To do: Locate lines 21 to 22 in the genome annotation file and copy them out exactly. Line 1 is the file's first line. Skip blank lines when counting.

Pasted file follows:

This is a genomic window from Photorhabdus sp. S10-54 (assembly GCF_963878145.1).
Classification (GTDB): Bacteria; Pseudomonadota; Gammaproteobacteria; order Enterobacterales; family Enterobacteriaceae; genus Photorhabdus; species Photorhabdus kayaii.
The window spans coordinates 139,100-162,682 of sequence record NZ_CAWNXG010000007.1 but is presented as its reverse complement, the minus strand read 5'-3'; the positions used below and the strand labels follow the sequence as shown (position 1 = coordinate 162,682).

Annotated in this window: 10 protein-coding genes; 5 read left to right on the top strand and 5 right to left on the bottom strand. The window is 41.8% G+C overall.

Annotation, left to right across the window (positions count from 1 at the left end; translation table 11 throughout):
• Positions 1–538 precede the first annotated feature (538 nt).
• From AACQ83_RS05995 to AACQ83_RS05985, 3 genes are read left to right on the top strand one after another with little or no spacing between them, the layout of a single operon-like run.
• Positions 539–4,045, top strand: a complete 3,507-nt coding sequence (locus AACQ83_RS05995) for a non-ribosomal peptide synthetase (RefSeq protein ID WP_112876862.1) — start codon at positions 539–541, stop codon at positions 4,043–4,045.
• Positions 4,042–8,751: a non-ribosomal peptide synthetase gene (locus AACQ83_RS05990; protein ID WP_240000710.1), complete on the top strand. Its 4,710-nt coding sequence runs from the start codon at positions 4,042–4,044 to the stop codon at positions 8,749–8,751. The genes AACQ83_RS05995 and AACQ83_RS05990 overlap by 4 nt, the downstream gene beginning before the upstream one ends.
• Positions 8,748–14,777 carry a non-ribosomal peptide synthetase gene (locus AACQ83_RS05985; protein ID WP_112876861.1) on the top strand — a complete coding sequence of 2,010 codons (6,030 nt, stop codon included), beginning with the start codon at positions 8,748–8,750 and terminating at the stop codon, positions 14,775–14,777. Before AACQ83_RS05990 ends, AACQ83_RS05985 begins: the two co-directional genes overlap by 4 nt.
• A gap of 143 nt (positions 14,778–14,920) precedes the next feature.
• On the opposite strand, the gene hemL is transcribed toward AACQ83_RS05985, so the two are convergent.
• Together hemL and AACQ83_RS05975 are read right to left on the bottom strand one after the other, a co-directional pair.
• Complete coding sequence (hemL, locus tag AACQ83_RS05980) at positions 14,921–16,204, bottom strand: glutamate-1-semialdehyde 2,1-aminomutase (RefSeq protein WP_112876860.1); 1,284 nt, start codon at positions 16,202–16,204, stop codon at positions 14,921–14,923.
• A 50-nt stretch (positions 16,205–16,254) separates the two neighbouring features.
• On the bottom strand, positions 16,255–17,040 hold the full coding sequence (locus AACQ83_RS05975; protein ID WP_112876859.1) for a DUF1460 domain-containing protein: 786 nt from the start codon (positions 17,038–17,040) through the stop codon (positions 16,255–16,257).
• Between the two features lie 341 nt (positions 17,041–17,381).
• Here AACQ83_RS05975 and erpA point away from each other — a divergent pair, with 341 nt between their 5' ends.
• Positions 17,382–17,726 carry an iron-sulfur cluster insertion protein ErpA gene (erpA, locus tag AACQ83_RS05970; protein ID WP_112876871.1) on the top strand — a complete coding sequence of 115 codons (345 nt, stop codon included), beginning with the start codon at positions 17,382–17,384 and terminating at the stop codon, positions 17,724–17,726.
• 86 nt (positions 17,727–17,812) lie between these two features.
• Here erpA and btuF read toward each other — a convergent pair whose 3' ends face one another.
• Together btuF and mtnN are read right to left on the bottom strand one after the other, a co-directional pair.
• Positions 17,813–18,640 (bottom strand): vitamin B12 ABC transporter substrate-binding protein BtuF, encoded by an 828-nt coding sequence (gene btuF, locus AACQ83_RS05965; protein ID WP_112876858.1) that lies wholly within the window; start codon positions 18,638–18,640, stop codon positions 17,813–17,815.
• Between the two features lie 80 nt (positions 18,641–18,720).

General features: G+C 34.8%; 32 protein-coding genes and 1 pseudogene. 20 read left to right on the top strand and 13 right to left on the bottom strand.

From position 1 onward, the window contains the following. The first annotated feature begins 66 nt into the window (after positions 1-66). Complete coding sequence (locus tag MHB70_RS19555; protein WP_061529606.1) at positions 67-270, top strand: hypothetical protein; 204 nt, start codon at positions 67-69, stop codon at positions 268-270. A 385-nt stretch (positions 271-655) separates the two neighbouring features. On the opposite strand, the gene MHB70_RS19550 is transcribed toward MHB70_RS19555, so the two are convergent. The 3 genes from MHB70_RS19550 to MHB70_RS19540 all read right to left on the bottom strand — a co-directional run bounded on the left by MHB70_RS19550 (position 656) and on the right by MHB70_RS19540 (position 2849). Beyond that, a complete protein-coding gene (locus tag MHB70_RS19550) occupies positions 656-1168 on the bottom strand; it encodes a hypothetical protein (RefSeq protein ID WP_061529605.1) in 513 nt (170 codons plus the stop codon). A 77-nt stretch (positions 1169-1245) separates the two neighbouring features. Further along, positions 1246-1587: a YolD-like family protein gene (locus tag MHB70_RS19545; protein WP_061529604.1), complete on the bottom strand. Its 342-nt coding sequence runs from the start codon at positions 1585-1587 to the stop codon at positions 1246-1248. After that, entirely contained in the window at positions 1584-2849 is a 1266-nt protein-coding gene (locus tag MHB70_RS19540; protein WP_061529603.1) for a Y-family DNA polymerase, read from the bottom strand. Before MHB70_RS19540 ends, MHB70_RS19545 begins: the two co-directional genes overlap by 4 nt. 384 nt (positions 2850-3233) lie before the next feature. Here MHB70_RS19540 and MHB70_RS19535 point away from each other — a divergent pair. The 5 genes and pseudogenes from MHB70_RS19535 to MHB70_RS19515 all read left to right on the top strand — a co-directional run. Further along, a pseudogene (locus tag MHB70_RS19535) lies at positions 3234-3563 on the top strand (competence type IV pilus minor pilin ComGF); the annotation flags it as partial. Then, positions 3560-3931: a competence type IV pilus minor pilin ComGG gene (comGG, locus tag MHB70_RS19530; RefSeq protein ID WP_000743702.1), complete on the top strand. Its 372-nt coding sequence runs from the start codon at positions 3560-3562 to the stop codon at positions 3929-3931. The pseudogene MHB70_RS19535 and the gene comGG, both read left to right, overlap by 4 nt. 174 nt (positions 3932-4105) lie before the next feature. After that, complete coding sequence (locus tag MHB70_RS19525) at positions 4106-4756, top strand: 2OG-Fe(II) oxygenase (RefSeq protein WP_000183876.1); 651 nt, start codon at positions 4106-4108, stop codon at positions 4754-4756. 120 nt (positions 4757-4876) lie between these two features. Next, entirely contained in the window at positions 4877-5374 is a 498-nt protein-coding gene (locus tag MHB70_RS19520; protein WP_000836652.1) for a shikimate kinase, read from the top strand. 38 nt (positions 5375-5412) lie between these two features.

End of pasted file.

• Here erpA and btuF read toward each other — a convergent pair whose 3' ends face one another.
• Together btuF and mtnN are read right to left on the bottom strand one after the other, a co-directional pair.